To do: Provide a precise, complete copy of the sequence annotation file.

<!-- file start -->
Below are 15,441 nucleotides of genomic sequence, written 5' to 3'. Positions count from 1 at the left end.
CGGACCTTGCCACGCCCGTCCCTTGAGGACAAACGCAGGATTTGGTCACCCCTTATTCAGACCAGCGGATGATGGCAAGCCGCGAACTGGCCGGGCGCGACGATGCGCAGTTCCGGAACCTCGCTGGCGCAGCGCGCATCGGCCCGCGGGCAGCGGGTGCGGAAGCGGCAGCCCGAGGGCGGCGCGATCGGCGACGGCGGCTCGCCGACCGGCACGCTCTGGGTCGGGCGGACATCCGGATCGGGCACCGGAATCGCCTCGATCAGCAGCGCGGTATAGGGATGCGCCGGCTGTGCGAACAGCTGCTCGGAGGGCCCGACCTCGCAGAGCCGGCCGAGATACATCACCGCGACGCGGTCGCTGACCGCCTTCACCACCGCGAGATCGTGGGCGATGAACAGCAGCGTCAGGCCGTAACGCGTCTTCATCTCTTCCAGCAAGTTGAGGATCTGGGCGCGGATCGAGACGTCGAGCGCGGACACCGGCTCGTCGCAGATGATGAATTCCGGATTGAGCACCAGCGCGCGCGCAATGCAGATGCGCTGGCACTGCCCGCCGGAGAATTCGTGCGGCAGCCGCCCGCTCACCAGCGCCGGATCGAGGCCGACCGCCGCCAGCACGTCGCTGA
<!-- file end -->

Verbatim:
Below are 15,441 nucleotides of genomic sequence, written 5' to 3'. Positions count from 1 at the left end.
CGGACCTTGCCACGCCCGTCCCTTGAGGACAAACGCAGGATTTGGTCACCCCTTATTCAGACCAGCGGATGATGGCAAGCCGCGAACTGGCCGGGCGCGACGATGCGCAGTTCCGGAACCTCGCTGGCGCAGCGCGCATCGGCCCGCGGGCAGCGGGTGCGGAAGCGGCAGCCCGAGGGCGGCGCGATCGGCGACGGCGGCTCGCCGACCGGCACGCTCTGGGTCGGGCGGACATCCGGATCGGGCACCGGAATCGCCTCGATCAGCAGCGCGGTATAGGGATGCGCCGGCTGTGCGAACAGCTGCTCGGAGGGCCCGACCTCGCAGAGCCGGCCGAGATACATCACCGCGACGCGGTCGCTGACCGCCTTCACCACCGCGAGATCGTGGGCGATGAACAGCAGCGTCAGGCCGTAACGCGTCTTCATCTCTTCCAGCAAGTTGAGGATCTGGGCGCGGATCGAGACGTCGAGCGCGGACACCGGCTCGTCGCAGATGATGAATTCCGGATTGAGCACCAGCGCGCGCGCAATGCAGATGCGCTGGCACTGCCCGCCGGAGAATTCGTGCGGCAGCCGCCCGCTCACCAGCGCCGGATCGAGGCCGACCGCCGCCAGCACGTCGCTGA